Government vehicle regulations can be a pain. Every since 2011, diesel trucks and engines have been required to use Blue Def or a similar product to meet the emissions standards set in 2010. Blue Def does help your engine’s performance so the news is not all bad.
Does DEF have an expiration date? Like many products on the market today, Blue Def does have a limited shelf life. But its shelf life is determined by the ambient temperature it is stored at and not its ingredients. To have a 3 year shelf life, Blue Def must be stored at temperatures no higher than 50 degrees F.
A 27 degree increase in the ambient storage temperature cuts that shelf life in half. The warmer it gets the shorter Blue Def will last on the shelves. The ideal temperature range for maximum shelf life rests between 68 degrees F and 23 degrees F.
To learn more about DEF, its properties and date code, just continue to read this article. It goes in depth to make sure you have all the information yo need about DEF and Blue Def.
This fluid is designed to help modern medium and heavy duty engine builders meet the emissions standards set by the 2010 EPA regulations. Diesel Exhaust fluid is a key ingredient in the Selective Catalytic Reduction process used by those engine makers.
In addition to that, Blue Def is a non-toxic solution that is mostly made up of purified water. 67 1/2% of the solution comes from purified water while the remaining 32 1/2% is from very pure automotive grade urea.
The purpose of Blue Def does is to turn NOx to a nitrogen gas and a water vapor. These elements are part of the air we breathe and are harmless to the body. The composition of Blue Def is stable, colorless and odorless.These components make Blue Def a very safe solution to use in your diesel engines.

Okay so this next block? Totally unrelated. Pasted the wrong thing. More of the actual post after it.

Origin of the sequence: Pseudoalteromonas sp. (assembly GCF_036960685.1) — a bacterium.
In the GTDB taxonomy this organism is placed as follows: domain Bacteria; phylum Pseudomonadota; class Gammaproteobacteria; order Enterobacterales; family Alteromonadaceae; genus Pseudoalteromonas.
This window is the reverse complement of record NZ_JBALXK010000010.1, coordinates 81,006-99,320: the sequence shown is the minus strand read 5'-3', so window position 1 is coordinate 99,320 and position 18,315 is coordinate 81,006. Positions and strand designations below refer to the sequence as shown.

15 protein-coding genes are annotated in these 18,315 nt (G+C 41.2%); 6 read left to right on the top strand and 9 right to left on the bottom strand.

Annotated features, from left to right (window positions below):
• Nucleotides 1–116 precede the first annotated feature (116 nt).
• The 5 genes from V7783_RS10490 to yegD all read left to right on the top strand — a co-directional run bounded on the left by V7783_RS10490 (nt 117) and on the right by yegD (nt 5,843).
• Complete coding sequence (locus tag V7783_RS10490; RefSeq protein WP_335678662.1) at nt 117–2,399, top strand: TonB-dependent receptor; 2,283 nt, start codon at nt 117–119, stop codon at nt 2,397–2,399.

There are several good answers to this question. One is that Blue Def is safe for the environment. It helps protect the environment from harmful exhaust gases that are very destructive.
A second answer is that Blue Def is very safe to use. It is a stable solution that doesn’t have dangerous properties that would explode or do any other harmful act. Then a third reason is that Blue Def helps a truck’s diesel engine perform better and gives them higher fuel mileage as well as better power.
A final answer to this question is that Blue Def helps clean out DPF from the truck’s system which translates into lower fuel consumption. An honorable mention is that Blue Def does help trucks meet the EPA’s 2010 regulations without any real difficulty.
It seems to be the answer to the problem of diesel emissions issues. DEF is not a perfect product but its benefits seem to outweigh its downsides.
Exactly when Blu Def started may not be known. Engine makers knew of upcoming regulations and began working on the new Selective Catalytic Reduction process as early as 2007. The invention of Blue Def could have come at any time after that date.
One thing is for sure, the full implementation of Blue Def started about 2011 as the engine makers struggled to design a good system that met those 2010 EPA regulations
The Blue Def date code may be tricky to read. It is not outlined like a normal Month, Day, Year format but looks something like this: GA153590089. This code has to be broken down to get the exact date of manufacturing so you can tell if the Blue DEF is going to expire shortly. Here is that breakdown: